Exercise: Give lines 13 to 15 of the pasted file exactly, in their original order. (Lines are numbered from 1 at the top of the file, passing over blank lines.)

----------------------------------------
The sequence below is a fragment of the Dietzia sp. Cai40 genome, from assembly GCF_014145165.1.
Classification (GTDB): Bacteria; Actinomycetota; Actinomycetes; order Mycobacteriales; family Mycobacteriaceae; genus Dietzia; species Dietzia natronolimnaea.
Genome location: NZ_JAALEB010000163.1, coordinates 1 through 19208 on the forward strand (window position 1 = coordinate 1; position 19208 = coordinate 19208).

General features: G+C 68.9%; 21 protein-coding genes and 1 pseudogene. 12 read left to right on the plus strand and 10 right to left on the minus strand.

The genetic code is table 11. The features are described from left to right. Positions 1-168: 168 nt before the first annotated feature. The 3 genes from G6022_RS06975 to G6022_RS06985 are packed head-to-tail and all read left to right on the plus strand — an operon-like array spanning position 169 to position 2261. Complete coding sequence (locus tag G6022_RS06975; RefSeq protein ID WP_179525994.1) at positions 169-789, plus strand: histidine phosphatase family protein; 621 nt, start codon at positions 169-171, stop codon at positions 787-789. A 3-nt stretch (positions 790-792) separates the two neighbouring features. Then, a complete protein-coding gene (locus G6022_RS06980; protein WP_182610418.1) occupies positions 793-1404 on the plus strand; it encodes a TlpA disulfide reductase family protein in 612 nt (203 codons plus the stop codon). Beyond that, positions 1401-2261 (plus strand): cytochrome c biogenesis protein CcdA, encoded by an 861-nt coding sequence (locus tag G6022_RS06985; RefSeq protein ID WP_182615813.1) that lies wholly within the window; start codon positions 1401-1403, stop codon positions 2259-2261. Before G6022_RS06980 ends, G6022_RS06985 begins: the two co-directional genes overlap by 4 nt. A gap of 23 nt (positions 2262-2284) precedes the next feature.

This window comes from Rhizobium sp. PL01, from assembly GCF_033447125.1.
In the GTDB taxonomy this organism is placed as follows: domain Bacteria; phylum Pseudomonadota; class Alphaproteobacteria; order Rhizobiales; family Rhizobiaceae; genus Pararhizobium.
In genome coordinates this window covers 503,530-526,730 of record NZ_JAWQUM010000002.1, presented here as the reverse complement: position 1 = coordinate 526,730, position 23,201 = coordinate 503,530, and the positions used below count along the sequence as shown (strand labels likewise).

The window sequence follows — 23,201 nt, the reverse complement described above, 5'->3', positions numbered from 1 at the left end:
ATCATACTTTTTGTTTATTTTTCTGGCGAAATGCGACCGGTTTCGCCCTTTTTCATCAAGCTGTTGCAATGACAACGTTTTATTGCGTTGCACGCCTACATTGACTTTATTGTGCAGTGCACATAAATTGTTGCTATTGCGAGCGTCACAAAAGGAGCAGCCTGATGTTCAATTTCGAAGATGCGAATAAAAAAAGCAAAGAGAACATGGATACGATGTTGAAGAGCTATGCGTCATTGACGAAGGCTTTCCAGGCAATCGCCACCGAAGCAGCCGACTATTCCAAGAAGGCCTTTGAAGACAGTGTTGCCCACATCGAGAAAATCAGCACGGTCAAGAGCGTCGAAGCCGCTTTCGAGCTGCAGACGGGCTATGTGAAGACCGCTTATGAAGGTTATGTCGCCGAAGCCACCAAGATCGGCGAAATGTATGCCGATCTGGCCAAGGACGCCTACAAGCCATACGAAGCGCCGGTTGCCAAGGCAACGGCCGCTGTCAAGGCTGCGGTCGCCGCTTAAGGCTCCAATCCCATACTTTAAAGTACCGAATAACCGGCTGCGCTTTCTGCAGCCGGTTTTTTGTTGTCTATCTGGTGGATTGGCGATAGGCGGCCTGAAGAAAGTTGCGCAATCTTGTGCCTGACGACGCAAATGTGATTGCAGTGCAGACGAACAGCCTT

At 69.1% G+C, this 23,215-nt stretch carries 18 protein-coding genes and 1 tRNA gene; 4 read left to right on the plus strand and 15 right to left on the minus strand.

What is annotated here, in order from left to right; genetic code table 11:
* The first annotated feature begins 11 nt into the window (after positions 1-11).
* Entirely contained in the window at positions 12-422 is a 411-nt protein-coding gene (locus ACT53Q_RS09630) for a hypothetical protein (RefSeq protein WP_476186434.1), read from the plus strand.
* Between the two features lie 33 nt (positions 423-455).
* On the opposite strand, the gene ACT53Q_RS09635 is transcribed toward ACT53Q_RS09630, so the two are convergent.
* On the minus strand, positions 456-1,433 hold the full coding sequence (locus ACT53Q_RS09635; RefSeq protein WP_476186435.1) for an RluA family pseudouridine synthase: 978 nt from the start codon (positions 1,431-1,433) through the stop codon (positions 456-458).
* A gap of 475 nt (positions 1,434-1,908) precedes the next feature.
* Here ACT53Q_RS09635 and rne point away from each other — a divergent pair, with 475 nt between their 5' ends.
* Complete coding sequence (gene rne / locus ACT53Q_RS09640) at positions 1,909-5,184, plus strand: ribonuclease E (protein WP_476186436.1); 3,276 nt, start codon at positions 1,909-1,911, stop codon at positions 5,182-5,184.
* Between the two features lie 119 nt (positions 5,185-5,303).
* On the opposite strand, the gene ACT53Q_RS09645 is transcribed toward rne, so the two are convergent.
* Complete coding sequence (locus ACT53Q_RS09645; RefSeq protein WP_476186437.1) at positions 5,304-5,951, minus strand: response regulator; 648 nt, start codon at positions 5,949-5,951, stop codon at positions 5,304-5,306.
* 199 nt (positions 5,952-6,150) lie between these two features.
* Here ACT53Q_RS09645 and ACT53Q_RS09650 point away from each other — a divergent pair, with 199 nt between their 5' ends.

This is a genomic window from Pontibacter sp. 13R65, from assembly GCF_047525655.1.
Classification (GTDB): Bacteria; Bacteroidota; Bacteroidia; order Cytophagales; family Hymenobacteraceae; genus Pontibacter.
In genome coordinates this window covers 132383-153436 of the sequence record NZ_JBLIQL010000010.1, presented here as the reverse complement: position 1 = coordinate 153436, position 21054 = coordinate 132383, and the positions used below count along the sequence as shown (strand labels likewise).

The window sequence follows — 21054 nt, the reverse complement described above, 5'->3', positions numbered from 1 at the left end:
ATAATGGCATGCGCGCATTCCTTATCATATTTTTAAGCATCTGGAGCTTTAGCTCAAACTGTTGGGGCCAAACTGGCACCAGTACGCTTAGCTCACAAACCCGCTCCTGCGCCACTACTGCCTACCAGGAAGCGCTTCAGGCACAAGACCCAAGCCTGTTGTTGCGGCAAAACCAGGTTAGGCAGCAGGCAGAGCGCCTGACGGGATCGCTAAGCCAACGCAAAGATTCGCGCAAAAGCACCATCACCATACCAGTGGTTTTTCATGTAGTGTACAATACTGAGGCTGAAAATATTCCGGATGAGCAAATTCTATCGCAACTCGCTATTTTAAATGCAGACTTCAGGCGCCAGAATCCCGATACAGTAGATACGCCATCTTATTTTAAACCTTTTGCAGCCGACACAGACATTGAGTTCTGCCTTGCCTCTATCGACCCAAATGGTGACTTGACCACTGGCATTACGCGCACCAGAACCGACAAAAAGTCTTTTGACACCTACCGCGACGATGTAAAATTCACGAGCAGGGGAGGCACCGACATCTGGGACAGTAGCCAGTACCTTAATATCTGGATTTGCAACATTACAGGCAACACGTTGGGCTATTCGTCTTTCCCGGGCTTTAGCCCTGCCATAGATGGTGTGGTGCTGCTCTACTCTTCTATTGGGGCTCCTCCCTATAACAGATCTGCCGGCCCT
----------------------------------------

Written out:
* The first annotated feature begins 11 nt into the window (after positions 1-11).
* Entirely contained in the window at positions 12-422 is a 411-nt protein-coding gene (locus ACT53Q_RS09630) for a hypothetical protein (RefSeq protein WP_476186434.1), read from the plus strand.
* Between the two features lie 33 nt (positions 423-455).